There once was a shepherd boy who was bored as he sat on the hillside watching the village sheep. To amuse himself he took a great breath and sang out, "Wolf! Wolf! The Wolf is chasing the sheep!"
.... goes the tale.
We all know what happens next.
As we take a break in the middle of the World Cup to give the players some rest before the all-important last 4 games, it is time we look back at some of the key figures who have left Russia with empty hands.
Lionel Messi and Cristiano Ronaldo are probably the first two names that come to your mind, and rightly so. A lot has been said (and written) about these giants, and I will speak about it no further.
But the third name that immediately pops into everyone's mind is certainly Neymar.
The subject of the 222 million euro transfer to PSG, Neymar has been in the limelight for almost the entire last season. Even an absence because of injury was not enough to keep him away from the news, as the World Cup neared.
Neymar was supposed to be the star of the tournament, or at the very least, the Brazilian team. But what we are instead left with is the image of him rolling on the ground clutching his ankles - and not once, but so many times that we have lost count.
His two goals have taken a backseat to his antics on the field, permanently scarring his legacy in an age where legacies are hard to come by. Neymar could have gone down as simply the greatest Brazilian since Ronaldo and Ronaldinho, but he has turned into sort of a meme.
What is worse is that he has done it to himself. Is he a genius with the ball at his feet? Yes. Is he capable of turning a match on its head on his day? Most definitely. That is where the argument should end. Instead, we have a third question to which the answer is a painful yes - Does he sacrifice his skill for embellishment?
It is funny how the word in football means the exact opposite of its meaning in the world outside football. In football, it means an exaggeration of a simple/non-existent foul to draw a favourable decision, while embellishment in the conventional sense means to make something more attractive.
There is nothing attractive when Neymar does it on the field. He did it twice (a minimum of twice, to be exact) against Belgium, with his team trailing by 2 goals. Some will interpret it as a great move on his part - a character who will do whatever it takes to get his team through, but there is no denying the fact that it is pathetic.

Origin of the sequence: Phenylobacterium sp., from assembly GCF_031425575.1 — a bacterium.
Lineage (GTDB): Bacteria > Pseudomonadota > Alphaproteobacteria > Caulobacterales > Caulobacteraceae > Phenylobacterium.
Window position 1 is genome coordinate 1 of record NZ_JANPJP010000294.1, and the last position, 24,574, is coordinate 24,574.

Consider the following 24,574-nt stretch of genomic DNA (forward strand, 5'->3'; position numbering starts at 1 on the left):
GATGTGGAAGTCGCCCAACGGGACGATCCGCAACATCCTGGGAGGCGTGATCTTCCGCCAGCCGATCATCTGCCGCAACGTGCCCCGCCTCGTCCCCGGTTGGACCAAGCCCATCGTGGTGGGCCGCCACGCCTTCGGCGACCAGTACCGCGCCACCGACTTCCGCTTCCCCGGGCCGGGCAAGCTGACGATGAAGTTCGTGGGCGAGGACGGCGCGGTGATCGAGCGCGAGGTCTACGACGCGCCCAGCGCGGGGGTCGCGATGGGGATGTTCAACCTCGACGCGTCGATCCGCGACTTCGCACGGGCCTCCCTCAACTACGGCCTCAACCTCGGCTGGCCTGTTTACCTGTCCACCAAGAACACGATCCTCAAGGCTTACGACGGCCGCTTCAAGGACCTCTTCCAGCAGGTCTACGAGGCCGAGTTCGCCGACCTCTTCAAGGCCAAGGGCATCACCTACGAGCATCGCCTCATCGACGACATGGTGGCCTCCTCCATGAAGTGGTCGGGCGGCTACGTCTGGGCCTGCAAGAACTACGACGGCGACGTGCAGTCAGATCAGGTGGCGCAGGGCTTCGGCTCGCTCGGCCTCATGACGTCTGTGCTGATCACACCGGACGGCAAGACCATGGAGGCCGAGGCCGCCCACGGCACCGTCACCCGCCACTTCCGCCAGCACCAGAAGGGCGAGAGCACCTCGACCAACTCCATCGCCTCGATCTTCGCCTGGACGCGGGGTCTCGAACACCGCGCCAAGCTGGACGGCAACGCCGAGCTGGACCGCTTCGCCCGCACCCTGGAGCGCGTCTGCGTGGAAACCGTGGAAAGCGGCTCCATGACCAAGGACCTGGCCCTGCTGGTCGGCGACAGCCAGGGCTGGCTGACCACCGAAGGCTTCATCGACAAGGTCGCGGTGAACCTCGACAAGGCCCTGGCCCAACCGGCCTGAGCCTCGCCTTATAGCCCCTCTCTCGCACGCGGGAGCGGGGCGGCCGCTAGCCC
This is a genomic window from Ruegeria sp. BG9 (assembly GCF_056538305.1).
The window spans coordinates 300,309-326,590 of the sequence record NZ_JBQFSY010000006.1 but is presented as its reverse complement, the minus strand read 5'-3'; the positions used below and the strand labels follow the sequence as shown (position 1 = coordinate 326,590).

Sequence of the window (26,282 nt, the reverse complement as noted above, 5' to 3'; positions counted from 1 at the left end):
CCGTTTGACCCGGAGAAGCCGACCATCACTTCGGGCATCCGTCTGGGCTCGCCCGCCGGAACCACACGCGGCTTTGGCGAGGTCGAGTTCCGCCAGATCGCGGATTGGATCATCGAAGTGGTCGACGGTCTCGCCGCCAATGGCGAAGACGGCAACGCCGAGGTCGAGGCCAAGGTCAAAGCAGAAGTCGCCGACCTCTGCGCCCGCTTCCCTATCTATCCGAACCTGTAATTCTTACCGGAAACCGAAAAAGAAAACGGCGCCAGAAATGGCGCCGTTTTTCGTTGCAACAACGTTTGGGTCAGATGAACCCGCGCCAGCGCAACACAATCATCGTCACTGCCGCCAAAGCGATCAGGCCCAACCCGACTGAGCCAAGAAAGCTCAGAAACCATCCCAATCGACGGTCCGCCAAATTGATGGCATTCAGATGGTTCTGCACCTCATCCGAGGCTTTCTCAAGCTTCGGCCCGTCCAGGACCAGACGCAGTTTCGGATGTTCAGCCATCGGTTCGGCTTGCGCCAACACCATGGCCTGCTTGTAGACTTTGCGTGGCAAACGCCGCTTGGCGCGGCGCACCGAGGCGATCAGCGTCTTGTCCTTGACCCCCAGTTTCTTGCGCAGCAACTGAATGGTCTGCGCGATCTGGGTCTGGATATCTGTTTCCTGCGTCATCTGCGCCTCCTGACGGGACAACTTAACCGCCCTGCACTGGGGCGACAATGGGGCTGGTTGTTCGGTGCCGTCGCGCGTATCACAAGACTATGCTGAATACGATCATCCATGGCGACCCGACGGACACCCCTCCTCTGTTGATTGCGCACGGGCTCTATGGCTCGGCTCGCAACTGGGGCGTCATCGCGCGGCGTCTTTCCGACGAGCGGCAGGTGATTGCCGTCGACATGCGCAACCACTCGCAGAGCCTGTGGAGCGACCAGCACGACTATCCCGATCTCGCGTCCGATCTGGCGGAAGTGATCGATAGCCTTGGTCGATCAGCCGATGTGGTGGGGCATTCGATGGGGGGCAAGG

Pathetic might sound too harsh a word, but I stand by it. And it makes the action when done by someone who is talented enough to not resort to it.
Neymar is not the only footballer who does it. Plenty did before him. Plenty do. Plenty will.
Robben dived to take Mexico out of the last World Cup. Ronaldo received a ban at the start of this season for the same reason. Sergio Busquets has a history of it. David Luiz's image of him lying on the ground with an eye open is immortalized in modern football.
Sergio Ramos did it when his side was leading by 3-1 against Juventus in the Champions League final. Mbappe did it in his most recent game against Uruguay.
These are just the ones I can list from the top of my head. I am sure you can remember much, much more if you dig deep.
As football gets more and more commercialized and the prize and price of glory gets exponentially high, there is no avoiding these kinds of actions. Successful people did not reach there by playing by the book, and nor can we expect them to.
But Neymar's case, in particular, is peculiar, because of the recurrence. Even more so because of his prioritization of it over his natural skill.
Against Costa Rica, Neymar chose to take to the ground instead of taking a shot from inside the box - a shot a player of his quality could have scored from. He did it against Mexico on the sidelines, in front of everyone's eyes.
That is what is most infuriating. There is no denying that Neymar is special. There is no denying that he is already a great for Brazil. But he can be so much more than that.
A case in point is Hazard. Against Brazil, the last 15 minutes was the best I have seen of Hazard. He didn't score or assist, and nor did he dribble past 5 defenders to force a save from the keeper.
All he did was hold the ball in the Brazilian half from their defenders - Fagner Lemos, to be specific. All he did was try to draw a foul and let his team breathe - which he absolutely did. But the manner in which he went about it deserves to be commended.
He was fouled; he was pushed and pulled but he did not go down until he was completely knocked to the ground. He could have gone down from the first pull, and the referee would have still given the foul, but he CHOSE not to.
Am I saying Hazard is a saint? His penalty against Arsenal this season is still suspect, and even as a Chelsea fan, I think he embellished contact. But that is what I am talking about - the recurrence and the priority.
What this also entails is that it forces the referees to take his history into account, even in the face of a blatant foul. They are more likely to brush it off as a case of "Neymar being Neymar" instead of calling the foul rightly.
Great players do not have to win every game. They only need to lose the games they lose and still hold their head high. I, for one, do not think that Neymar can say that for himself after this World Cup.Published 09 Jul 2018, 01:30 IST